Stanley spent the day with his specialist yesterday for some additional testing, radiographs and another abdominal ultrasound as we try to figure out the cause of his stunted growth and GI abnormalities.
If you would like to donate toward Stanley’s mounting medical bills, you may do so with our extreme gratitude at http://TinyKittens.com/donate – He’s SO worth it!
The good news is that he is clearly feeling better, is playing, has a great appetite, has gained weight, and his coat looks great. It’s also great that we’ve been able to rule out a number of possible causes for his stunted growth and abnormal GI system. We know it’s not a metabolic disorder, hypothyroidism, or insufficient growth hormone. We have gotten negative results on parasite/viral/bacterial/organism tests. We have ruled out kidney and liver abnormalities. His skeletal structures don’t show any indication of malnutrition. And Stanley is happy to have stopped having to take any meds for the time being.
The perplexing news is that we would have expected to see significant improvement in his GI system since his last ultrasound, and the thickening and layering of his intestinal walls had only a very slight improvement. Having ruled out all of the usual and less usual causes, Stanley’s specialist is researching and considering more rare causes.
A new and quite unexpected complication was revealed yesterday when the radiology specialist reviewed Stanley’s thoracic radiographs. It appears his heart is enlarged. This came as a surprise to everyone, since Stanley has had numerous vets, techs and specialists listen carefully to his heart, and there is no audible murmur or any indication that there is anything different about his heart.
The vet team doesn’t know yet what the significance of Stanley’s heart is, how/if it may be related to his GI issues, or what the actual defect is. In order to find the answers to those questions, Stanley will need an echocardiogram (an ultrasound of the heart performed by a specialist). This will need to happen before he has any procedures involving anesthesia, so we can determine whether there would be additional risk.
So. The new plan is to give Stanley another month and see if his immune system begins to rally and if his GI system improves. We have a few more test results that should come back next week. After the month, we will need to do another abdominal ultrasound and an echocardiogram in order to assess his progress at that time.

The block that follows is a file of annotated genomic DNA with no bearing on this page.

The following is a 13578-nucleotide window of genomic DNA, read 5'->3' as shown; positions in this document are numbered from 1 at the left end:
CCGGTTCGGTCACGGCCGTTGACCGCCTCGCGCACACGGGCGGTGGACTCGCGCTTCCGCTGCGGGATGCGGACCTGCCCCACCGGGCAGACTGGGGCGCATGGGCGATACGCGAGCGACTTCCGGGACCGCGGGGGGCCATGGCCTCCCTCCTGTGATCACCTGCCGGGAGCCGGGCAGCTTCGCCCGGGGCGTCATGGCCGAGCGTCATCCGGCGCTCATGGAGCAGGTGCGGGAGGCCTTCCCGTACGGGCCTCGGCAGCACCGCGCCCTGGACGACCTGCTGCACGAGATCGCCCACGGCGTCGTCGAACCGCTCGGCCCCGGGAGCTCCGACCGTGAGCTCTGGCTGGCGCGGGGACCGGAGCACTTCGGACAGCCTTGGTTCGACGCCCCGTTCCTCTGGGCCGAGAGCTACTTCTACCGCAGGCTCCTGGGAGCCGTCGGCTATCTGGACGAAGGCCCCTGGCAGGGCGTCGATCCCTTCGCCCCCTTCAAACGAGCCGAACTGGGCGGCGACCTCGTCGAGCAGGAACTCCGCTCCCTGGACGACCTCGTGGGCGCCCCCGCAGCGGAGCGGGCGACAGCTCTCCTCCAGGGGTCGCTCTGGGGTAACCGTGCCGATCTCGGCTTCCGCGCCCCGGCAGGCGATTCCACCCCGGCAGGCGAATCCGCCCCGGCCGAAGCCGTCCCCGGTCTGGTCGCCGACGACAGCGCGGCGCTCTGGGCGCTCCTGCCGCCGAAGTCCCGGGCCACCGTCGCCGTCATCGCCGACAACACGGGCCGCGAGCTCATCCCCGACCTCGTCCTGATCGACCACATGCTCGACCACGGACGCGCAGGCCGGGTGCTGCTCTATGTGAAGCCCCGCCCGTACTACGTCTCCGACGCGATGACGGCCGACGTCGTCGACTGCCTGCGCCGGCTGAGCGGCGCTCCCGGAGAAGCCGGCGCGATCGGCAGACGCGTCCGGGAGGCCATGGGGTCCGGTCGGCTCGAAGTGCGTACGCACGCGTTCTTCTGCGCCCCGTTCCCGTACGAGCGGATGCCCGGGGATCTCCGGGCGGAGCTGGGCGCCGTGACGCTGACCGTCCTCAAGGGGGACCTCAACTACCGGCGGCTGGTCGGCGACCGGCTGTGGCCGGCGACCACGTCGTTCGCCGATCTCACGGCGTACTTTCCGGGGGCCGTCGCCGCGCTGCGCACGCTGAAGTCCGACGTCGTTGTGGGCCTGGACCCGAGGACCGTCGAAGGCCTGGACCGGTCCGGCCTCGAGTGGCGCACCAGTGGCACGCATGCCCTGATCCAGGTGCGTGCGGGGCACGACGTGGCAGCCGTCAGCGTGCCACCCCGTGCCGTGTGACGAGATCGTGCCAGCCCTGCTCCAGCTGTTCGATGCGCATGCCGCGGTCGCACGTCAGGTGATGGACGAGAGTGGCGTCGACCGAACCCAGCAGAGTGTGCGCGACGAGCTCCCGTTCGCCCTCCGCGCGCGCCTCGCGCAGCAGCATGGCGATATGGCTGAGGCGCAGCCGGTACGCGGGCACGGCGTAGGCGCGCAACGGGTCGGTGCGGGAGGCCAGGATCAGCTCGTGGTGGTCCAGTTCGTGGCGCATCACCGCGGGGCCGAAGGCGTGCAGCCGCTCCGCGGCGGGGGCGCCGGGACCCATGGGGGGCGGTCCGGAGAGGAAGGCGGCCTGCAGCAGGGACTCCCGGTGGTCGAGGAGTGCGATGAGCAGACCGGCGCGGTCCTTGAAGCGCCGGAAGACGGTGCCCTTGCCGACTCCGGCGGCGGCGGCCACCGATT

At that point, we will have done all of the minimally invasive testing we can possibly do, so if there is still little or no improvement, we will need to consider whether it makes sense to do abdominal surgery to get biopsies of his intestines. This will be an invasive procedure, and we will make sure we consider risks, benefits, and the advice of our medical team so we can make the best possible decision for Stanley’s well being and quality of life.
As many of you know, a big part of our mission is to demonstrate that every cat has value so we can start to address the global compassion deficit at the root of the global cat overpopulation crisis. Providing exceptional medical care is one of the best ways we can change perceptions about the value of cats.
Another important part of our mission is to push for answers so the medical, rescue and cat owner communities can gain greater understanding of medical mysteries like Stanley. Every answer we get, or possibility we rule out, makes it easier to help future cats and kittens reach a diagnosis or treatment plan faster.
Follow Stanley’s journey on our 24/7 rescue livestream at http://TinyKittens.com/live